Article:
New Illinois law may give some criminal offenders a second chance

When an individual is charged with a felony in Lake County, it means that he or she has been accused of committing a very serious crime. Those who are convicted of committing a felony crime often face time behind bars in addition to other legal and social consequences such as fines and difficulty finding jobs.

Although felony charges are not taken lightly in Illinois, some folks may be able to have their felony charges dismissed or expunged. Last month, Illinois Governor Pat Quinn signed an important law that gives counties the opportunity to create effective rehabilitation programs for first-time criminal offenders who have been accused of committing non-violent crimes. For some offenders, this second chance could certainly help them to avoid jail time, but it could also restore their futures.

On August 27, Gov. Pat Quinn approved the Offender Initiative Program. This program will only apply to those who have no previous criminal charges on their records. And only first-time offenders who are accused of committing non-violent crimes will be eligible to participate in special rehabilitation programs.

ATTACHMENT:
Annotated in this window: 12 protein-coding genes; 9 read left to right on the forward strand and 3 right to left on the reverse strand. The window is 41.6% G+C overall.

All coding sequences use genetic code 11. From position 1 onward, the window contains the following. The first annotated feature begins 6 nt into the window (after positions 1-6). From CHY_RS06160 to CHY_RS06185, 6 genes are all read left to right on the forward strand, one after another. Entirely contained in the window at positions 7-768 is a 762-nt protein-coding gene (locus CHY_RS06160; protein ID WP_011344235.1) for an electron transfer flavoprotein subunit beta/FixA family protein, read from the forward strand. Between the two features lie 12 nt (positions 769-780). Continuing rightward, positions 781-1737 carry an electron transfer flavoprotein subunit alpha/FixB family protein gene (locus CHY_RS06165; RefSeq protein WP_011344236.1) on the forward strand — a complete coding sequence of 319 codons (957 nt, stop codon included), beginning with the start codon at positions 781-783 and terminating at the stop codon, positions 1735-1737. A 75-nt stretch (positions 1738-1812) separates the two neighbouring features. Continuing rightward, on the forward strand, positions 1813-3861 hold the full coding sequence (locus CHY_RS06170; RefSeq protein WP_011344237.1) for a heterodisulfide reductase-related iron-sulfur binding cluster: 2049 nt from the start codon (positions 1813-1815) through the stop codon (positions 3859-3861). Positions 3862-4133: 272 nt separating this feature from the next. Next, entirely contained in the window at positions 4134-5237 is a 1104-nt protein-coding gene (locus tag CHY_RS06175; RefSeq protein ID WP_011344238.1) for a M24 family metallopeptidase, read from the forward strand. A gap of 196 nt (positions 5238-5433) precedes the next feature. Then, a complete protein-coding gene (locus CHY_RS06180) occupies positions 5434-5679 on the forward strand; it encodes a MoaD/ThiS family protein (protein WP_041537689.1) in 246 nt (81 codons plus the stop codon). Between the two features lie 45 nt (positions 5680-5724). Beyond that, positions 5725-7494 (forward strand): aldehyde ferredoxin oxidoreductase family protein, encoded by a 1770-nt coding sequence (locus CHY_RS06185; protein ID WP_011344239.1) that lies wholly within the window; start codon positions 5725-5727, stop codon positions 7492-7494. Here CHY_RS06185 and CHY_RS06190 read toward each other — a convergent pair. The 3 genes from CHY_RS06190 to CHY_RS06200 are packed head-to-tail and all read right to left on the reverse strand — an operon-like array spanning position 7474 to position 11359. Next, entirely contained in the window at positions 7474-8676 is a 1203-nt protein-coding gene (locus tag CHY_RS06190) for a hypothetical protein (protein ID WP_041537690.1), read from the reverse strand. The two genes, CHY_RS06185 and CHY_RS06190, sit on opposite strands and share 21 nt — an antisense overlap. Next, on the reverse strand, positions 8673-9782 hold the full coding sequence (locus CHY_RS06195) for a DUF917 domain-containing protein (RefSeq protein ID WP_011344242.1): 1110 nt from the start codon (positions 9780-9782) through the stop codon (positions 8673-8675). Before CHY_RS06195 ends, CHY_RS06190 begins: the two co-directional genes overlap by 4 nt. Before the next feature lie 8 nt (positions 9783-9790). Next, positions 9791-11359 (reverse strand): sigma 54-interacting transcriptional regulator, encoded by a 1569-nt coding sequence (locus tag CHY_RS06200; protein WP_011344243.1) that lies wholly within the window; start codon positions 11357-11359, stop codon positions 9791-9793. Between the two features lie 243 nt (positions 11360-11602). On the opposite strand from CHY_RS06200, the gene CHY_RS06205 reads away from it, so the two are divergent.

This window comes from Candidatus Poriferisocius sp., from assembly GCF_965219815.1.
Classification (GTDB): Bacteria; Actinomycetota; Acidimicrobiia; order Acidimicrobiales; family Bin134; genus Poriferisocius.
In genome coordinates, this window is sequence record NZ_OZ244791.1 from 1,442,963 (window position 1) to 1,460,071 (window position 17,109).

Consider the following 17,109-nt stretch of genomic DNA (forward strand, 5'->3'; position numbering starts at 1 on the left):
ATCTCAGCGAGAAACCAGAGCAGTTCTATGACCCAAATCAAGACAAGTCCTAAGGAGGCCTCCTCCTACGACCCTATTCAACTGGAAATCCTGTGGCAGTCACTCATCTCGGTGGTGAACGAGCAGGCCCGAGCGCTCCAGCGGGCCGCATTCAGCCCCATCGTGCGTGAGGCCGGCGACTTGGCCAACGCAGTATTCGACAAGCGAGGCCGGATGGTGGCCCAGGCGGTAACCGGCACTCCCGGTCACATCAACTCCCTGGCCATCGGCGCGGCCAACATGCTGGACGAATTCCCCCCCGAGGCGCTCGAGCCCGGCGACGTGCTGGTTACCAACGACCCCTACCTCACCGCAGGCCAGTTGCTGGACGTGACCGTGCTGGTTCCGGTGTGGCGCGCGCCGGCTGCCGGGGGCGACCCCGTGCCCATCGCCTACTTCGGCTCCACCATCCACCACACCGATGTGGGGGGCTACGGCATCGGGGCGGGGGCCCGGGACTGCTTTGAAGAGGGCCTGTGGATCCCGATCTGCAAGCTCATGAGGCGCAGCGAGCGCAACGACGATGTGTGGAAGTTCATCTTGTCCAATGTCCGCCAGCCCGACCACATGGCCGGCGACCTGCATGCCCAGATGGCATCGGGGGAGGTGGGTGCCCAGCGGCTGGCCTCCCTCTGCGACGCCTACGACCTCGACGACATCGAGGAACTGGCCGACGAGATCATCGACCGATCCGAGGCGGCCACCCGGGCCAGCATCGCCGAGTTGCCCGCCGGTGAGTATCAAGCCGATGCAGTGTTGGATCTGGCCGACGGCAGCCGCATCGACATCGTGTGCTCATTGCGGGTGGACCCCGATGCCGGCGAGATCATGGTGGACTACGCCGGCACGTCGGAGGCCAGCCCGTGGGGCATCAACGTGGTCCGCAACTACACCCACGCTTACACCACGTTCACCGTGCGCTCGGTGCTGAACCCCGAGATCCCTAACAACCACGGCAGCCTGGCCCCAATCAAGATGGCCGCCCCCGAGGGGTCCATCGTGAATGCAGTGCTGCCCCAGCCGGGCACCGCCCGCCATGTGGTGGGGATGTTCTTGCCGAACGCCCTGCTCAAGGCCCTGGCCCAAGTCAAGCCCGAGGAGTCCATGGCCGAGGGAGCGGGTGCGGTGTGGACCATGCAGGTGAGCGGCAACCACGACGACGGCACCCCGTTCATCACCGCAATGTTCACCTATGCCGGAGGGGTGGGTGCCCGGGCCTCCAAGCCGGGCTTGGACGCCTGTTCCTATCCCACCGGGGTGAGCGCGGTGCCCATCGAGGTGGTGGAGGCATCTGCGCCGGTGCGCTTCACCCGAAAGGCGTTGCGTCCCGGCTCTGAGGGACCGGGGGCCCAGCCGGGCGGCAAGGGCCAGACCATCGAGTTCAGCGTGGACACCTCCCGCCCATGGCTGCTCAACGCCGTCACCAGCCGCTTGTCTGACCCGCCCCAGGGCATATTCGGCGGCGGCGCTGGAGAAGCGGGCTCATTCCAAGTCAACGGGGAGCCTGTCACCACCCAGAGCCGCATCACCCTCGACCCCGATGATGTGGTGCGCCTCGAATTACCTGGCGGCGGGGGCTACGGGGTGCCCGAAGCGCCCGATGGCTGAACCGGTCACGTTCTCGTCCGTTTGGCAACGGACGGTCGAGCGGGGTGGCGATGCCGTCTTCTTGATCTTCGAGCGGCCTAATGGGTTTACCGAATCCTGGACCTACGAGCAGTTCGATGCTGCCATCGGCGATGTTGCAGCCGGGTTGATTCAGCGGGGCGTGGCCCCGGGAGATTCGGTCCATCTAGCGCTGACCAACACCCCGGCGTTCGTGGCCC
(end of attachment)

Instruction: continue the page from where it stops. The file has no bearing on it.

The new law was signed after analyzing the success of Cook County’s pilot program, which has been in use since February 2011. According to reports, more than 600 people participated in the one-year pilot program. More than 200 of the participants have had their felony charges dismissed for successfully completing rehabilitation programs. This has also significantly reduced court and incarceration costs for taxpayers.

Each county will be able to create rehabilitation programs similar to the one Cook County created for first-time, non-violent offenders. A judge and the state’s attorney must approve an offender’s eligibility for participating in a diversion program, though. The diversion programs will most likely require offenders to stay in school or keep jobs. Some programs may even require offenders to get their GED or enroll in a vocational training program.

Participants will also be expected to avoid committing any type of criminal offense after successfully completing a rehabilitation program.

Source: WREX 13, “Illinois law creates rehabilitation program for non-violent offenders,” Samantha Jeffreys, Sept. 12, 2012

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New Illinois law may give some criminal offenders a second chance